18 September, 2019

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Solidarity Day To Foster Closer Ties Between The Tamil Community And UK Unions

British Tamils Forum (BTF) and Tamil Solidarity (TSol) are jointly organising a solidarity day, to be held on Saturday 8 June 2013, from 4pm, at SOAS, London. The event is aimed at fostering closer ties between the Tamil Community and unions in the UK.

“The British Tamil Community is a vibrant, hard-working and politically active community group. It is estimated that over 300,000 Tamils live in the UK, most of them residing in London. With a large proportion of these Tamils working in the public and service sectors, there is tremendous potential for unions to engage with this community.” says the BTF.

BTF says;”Many British Tamils, with their roots in the traditional Tamil homelands – Tamil Eelam – in the North and East of the island of Sri Lanka, arrived in the UK to escape the decades-long persecution they faced there. British Tamils continue to maintain a strong interest in current events in Sri Lanka, where their relatives are still treated as second class citizens and denied their fundamental rights.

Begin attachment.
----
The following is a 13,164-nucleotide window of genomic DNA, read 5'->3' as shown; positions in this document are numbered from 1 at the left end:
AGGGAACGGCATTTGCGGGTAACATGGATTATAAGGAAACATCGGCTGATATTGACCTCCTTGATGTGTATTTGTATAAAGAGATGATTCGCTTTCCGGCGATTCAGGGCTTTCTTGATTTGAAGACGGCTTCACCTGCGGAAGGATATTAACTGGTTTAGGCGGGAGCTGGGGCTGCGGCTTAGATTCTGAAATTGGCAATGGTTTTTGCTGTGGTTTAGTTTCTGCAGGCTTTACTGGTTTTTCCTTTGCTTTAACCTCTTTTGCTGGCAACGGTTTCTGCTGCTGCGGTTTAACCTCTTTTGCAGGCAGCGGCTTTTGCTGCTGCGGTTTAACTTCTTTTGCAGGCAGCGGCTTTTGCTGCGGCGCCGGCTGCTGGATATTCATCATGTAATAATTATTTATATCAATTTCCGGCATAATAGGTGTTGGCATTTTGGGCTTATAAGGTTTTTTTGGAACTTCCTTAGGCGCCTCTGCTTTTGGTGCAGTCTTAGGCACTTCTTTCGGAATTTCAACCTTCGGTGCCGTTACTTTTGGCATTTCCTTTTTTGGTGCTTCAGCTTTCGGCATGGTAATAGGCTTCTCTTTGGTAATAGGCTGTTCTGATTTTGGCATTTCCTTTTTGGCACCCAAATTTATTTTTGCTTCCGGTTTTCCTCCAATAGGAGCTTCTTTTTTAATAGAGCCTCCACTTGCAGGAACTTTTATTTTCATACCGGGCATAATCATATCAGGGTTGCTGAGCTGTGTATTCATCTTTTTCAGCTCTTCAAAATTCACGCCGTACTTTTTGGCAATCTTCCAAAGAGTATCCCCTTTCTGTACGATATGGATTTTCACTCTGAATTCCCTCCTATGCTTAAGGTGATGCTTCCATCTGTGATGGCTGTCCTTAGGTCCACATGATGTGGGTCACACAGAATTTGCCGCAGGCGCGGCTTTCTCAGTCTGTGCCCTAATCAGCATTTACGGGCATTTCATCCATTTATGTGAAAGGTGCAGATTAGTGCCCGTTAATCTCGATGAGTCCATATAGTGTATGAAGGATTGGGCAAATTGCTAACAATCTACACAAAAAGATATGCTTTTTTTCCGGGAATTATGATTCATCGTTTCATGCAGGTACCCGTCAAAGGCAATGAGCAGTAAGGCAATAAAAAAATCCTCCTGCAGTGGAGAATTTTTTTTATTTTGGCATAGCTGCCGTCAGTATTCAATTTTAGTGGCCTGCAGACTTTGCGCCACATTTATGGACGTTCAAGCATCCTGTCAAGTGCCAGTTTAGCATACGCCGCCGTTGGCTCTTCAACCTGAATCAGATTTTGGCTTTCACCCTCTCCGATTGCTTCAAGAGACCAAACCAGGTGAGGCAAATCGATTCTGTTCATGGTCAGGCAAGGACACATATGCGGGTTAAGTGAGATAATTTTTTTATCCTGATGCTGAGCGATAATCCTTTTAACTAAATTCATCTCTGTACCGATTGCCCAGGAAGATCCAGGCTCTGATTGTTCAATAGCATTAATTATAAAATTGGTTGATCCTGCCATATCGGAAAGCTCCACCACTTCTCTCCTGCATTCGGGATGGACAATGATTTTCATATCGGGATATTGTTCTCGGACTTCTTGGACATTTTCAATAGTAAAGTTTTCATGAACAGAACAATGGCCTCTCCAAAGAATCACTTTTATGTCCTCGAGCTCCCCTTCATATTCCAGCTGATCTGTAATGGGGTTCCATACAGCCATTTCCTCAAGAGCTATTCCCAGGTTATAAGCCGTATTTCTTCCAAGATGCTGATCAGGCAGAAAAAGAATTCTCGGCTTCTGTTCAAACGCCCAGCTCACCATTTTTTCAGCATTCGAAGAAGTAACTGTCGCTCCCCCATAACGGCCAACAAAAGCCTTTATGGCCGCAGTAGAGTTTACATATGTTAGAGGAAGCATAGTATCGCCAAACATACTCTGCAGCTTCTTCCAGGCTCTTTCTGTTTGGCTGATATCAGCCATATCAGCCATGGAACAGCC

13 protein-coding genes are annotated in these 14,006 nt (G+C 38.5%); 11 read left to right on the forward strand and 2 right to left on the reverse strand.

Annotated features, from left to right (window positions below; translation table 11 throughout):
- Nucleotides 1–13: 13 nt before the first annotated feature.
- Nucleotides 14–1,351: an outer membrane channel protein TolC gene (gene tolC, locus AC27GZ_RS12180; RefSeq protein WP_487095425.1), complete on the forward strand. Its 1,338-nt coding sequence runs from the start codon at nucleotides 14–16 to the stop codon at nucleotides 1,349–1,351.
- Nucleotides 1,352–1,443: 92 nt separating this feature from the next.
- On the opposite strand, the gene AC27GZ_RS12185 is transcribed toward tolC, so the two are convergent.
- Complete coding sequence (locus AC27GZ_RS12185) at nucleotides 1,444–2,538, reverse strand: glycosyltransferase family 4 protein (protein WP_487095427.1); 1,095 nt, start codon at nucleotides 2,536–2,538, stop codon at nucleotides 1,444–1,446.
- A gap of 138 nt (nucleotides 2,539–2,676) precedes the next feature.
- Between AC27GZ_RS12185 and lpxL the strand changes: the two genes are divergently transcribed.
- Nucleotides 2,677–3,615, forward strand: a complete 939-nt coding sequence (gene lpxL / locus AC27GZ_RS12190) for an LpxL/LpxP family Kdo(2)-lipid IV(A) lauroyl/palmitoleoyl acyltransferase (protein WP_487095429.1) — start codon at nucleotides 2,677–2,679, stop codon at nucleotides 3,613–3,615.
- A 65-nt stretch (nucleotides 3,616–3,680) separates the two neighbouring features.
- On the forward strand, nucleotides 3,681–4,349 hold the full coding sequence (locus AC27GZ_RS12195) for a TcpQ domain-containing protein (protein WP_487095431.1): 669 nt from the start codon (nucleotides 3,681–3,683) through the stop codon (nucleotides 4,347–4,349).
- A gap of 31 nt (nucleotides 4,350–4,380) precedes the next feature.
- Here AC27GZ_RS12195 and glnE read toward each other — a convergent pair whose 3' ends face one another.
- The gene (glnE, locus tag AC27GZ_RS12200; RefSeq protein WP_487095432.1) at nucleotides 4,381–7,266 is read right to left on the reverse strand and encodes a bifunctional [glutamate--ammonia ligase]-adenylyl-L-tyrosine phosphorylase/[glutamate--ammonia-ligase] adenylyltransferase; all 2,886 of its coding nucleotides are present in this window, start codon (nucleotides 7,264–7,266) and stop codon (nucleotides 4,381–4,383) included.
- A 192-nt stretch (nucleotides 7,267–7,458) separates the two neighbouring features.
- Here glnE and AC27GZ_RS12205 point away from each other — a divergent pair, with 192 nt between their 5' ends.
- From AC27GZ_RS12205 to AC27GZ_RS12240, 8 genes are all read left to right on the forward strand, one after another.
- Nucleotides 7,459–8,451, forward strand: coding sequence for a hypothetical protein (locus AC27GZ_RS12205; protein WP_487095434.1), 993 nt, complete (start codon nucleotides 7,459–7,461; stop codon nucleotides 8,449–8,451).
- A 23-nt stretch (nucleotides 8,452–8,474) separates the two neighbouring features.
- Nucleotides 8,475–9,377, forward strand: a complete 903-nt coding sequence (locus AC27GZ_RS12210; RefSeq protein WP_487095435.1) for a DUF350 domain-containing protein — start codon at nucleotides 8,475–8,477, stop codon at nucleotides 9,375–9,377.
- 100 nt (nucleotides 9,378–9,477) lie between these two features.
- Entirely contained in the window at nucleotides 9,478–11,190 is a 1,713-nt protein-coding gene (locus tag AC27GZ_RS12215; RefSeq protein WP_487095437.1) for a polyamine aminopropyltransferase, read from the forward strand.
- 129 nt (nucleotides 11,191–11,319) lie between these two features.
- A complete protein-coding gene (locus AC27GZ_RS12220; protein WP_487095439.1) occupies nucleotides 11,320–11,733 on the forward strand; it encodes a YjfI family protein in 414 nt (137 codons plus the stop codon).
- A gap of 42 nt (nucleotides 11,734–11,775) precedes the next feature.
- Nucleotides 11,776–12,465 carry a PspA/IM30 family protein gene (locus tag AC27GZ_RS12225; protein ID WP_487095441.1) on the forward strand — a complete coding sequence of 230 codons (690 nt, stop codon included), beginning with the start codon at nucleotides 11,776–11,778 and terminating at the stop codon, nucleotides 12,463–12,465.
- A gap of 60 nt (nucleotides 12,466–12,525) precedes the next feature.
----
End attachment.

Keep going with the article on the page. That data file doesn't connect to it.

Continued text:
“Tamils have faced employment discrimination, harassment, individual violence and state-sponsored pogroms since the independence of Sri Lanka – and they have long maintained that the oppression they face constitutes genocide. However, their claims were largely ignored by the international community until the persecution reached its bloody climax in 2009, when over 100,000 Tamils were killed by Sri Lankan security forces, and countless more uprooted and injured. Even since 2009, the Tamils continue to face oppression in many forms – including government seizures of Tamil-owned land; sexual and physical violence by military personnel; overwhelming militarisation of Tamil homelands; farmers losing their land to Sinhalese colonisers; and further political disenfranchisement.

“Although the international community has become more vocally critical of the Sri Lankan state since the events of 2009, it has failed to carry through with any actions that meaningfully help the Tamil people. Moreover, it has even taken steps that increase the power and legitimacy of the Sri Lankan state: a highly topical case in point is the Commonwealth’s decision to hold its next Heads of Government Meeting in Sri Lanka in November 2013 – despite condemnation from several international human rights groups. British Tamils were further saddened to hear that the UK government plans to participate in this summit.